Silver Eagle Bullion Coin Specification

The American Silver Eagle (ASE) is an official Silver bullion coin of the United States which was introduced in November 1986 and is minted in .999 Silver. The first Silver Eagle coin was struck at San Francisco Mint on 29 October 1986. Gold and Platinum versions of the Eagle are also minted. Silver Eagles are only available in 1 Ounce versions and have a face value of $1. The US Mint does not sell Silver Eagle coins direct to the public instead they are distributed through a network of authorised dealers. There are three types of Silver Eagle coins available – regular bullion version, a collectors proof and a collectable uncirculated version or specially burnished. The US Mint has also produced other special versions for example to commemorate the 10th and 20th anniversaries of the Silver Eagle coins.

The design of the coin is taken from the Walking Liberty half dollar which was in circulation between 1916 -1947, with the obverse featuring that classic design by Adolf. A. Weinman. Above the image is the inscription LIBERTY in an arc and to the bottom right the words IN GOD WE TRUST. The mint year is also included under the image. The reverse image is of a Heraldic eagle with a shield and thirteen five-pointed stars, designed in 1986 by John Mercanti. Above the eagle is the inscription UNITED STATES OF AMERICA and below the image 1OZ FINE SILVER-ONE DOLLAR.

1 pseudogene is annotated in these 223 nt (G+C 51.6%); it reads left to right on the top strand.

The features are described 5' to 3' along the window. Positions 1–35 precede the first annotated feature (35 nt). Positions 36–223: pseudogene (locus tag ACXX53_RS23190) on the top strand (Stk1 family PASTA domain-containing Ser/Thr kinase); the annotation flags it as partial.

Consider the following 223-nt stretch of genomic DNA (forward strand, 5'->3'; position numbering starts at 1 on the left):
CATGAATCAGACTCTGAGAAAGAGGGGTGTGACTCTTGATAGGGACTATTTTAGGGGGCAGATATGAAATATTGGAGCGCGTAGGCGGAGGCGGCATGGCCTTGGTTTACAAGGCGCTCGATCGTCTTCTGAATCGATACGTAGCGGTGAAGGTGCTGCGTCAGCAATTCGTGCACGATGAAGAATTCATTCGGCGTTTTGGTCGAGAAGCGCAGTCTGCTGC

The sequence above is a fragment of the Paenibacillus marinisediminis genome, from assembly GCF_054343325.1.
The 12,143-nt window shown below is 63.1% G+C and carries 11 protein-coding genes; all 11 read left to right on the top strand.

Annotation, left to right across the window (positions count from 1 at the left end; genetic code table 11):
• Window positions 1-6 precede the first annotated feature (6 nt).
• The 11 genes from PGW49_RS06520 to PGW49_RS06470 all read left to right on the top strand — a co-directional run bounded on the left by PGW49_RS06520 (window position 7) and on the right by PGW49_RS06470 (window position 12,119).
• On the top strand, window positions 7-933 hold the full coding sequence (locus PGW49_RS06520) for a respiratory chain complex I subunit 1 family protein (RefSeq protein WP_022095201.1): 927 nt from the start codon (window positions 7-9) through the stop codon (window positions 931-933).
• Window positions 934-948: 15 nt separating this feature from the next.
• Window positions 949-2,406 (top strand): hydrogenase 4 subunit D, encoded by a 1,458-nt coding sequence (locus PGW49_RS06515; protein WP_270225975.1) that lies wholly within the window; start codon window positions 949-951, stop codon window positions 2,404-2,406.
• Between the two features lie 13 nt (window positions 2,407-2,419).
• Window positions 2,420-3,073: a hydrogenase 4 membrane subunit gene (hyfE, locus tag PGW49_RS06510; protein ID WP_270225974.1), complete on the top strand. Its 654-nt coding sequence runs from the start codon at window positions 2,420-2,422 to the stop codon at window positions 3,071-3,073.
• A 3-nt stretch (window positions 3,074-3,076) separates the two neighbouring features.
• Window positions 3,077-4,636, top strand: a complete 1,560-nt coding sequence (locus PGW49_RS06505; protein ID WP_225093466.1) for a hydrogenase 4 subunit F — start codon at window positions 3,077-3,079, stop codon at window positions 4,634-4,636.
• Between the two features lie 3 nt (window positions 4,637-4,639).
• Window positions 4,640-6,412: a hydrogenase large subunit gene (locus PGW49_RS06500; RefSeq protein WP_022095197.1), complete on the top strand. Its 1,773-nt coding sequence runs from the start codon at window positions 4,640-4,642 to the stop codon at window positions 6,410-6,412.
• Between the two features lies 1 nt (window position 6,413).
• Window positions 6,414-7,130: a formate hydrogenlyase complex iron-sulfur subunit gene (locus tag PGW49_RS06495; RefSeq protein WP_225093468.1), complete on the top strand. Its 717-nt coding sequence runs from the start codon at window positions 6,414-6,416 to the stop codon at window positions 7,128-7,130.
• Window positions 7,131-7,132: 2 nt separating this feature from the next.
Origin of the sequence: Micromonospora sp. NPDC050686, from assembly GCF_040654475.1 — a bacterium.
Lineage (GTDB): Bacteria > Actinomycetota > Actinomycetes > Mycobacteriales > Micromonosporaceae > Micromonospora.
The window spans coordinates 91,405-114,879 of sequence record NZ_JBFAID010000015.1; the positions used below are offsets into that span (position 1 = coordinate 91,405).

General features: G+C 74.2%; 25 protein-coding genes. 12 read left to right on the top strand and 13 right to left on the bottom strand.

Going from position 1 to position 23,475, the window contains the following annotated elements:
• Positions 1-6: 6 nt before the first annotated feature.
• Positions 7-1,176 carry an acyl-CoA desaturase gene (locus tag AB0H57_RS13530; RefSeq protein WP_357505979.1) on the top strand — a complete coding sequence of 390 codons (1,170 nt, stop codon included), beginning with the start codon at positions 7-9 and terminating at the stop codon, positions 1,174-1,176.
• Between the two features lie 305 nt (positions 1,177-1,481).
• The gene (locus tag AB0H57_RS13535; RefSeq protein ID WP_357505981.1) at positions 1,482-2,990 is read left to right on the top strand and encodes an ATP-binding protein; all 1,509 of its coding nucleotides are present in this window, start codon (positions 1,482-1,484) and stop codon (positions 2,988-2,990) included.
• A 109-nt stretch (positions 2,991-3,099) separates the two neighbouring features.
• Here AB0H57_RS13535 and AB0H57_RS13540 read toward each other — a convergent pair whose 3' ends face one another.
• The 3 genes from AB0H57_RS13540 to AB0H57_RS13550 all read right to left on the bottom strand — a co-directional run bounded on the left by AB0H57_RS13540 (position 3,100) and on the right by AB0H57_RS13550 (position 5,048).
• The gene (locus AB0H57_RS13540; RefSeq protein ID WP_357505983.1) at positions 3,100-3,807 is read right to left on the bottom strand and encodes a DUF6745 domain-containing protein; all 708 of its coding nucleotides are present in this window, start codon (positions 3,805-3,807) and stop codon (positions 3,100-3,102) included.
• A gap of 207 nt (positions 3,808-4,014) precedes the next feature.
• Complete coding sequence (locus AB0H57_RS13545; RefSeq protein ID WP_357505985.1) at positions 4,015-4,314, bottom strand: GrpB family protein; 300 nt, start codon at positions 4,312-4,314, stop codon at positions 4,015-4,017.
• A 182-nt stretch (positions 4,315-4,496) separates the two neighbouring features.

Silver Eagle Technical Specifications

Size Face
Value USD
Total
Weight (g)
Fineness
/1.000
Silver
Content (T oz)
Silver
Content (g)
Diameter
(mm)
Thick
(mm)
Full$131.104 g.99991.0031.10440.62.98


Silver Eagle coins are highly collectable and in recent years the US Mint has struggled to meet increasing demand. Even resorting to suspending production in 2008 and then rationing. The coin has been produced at 3 different Mint locations – starting with San Francisco 1986 to 1999, Philadelphia and West Point (NY) from 1999-2000 and then West Point only from 2001. However, from May 2011 San Francisco Mint will resume production to supplement West Point. Despite the different mint locations the Silver Eagle does not carry any mint mark, unlike some other US bullion coins. Although the burnished version does carry a “W” mint mark just under the left bottom of the eagle image.

It is authorized by the United States Congress and is backed by the United States Mint for weight and content.


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